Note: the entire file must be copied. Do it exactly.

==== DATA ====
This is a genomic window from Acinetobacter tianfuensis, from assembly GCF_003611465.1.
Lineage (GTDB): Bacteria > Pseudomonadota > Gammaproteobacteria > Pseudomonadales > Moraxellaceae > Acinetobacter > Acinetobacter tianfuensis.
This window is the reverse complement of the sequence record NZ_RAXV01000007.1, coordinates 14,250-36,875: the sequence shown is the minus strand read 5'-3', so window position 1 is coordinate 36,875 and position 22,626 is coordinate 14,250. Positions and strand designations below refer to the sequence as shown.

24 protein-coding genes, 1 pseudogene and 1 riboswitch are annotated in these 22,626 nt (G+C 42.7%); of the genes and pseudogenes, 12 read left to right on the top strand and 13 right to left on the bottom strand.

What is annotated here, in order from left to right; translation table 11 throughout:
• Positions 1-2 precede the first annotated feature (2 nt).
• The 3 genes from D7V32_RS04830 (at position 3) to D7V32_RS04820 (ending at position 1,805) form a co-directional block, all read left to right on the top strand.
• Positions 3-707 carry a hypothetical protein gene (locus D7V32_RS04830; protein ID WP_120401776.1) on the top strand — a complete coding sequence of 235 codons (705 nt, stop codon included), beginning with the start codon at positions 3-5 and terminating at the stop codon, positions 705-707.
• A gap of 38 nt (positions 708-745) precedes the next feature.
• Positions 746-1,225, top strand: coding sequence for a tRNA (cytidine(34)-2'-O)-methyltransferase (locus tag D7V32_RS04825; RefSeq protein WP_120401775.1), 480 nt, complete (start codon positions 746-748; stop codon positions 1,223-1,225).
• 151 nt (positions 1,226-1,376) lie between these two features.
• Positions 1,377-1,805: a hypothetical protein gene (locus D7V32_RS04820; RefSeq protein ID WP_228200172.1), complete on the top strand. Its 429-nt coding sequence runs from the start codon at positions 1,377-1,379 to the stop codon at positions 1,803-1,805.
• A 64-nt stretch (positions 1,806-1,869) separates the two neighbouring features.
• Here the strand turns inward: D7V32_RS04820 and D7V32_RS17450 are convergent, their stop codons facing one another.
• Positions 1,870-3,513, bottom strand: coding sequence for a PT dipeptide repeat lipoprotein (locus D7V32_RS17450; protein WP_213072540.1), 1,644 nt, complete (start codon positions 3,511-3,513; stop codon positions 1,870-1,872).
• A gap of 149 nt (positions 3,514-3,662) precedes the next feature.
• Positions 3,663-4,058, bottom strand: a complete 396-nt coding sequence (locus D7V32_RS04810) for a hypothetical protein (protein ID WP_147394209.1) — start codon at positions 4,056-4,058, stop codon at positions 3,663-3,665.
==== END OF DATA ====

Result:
This is a genomic window from Acinetobacter tianfuensis, from assembly GCF_003611465.1.
Lineage (GTDB): Bacteria > Pseudomonadota > Gammaproteobacteria > Pseudomonadales > Moraxellaceae > Acinetobacter > Acinetobacter tianfuensis.
This window is the reverse complement of the sequence record NZ_RAXV01000007.1, coordinates 14,250-36,875: the sequence shown is the minus strand read 5'-3', so window position 1 is coordinate 36,875 and position 22,626 is coordinate 14,250. Positions and strand designations below refer to the sequence as shown.

24 protein-coding genes, 1 pseudogene and 1 riboswitch are annotated in these 22,626 nt (G+C 42.7%); of the genes and pseudogenes, 12 read left to right on the top strand and 13 right to left on the bottom strand.

What is annotated here, in order from left to right; translation table 11 throughout:
• Positions 1-2 precede the first annotated feature (2 nt).
• The 3 genes from D7V32_RS04830 (at position 3) to D7V32_RS04820 (ending at position 1,805) form a co-directional block, all read left to right on the top strand.
• Positions 3-707 carry a hypothetical protein gene (locus D7V32_RS04830; protein ID WP_120401776.1) on the top strand — a complete coding sequence of 235 codons (705 nt, stop codon included), beginning with the start codon at positions 3-5 and terminating at the stop codon, positions 705-707.
• A gap of 38 nt (positions 708-745) precedes the next feature.
• Positions 746-1,225, top strand: coding sequence for a tRNA (cytidine(34)-2'-O)-methyltransferase (locus tag D7V32_RS04825; RefSeq protein WP_120401775.1), 480 nt, complete (start codon positions 746-748; stop codon positions 1,223-1,225).
• 151 nt (positions 1,226-1,376) lie between these two features.
• Positions 1,377-1,805: a hypothetical protein gene (locus D7V32_RS04820; RefSeq protein ID WP_228200172.1), complete on the top strand. Its 429-nt coding sequence runs from the start codon at positions 1,377-1,379 to the stop codon at positions 1,803-1,805.
• A 64-nt stretch (positions 1,806-1,869) separates the two neighbouring features.
• Here the strand turns inward: D7V32_RS04820 and D7V32_RS17450 are convergent, their stop codons facing one another.
• Positions 1,870-3,513, bottom strand: coding sequence for a PT dipeptide repeat lipoprotein (locus D7V32_RS17450; protein WP_213072540.1), 1,644 nt, complete (start codon positions 3,511-3,513; stop codon positions 1,870-1,872).
• A gap of 149 nt (positions 3,514-3,662) precedes the next feature.
• Positions 3,663-4,058, bottom strand: a complete 396-nt coding sequence (locus D7V32_RS04810) for a hypothetical protein (protein ID WP_147394209.1) — start codon at positions 4,056-4,058, stop codon at positions 3,663-3,665.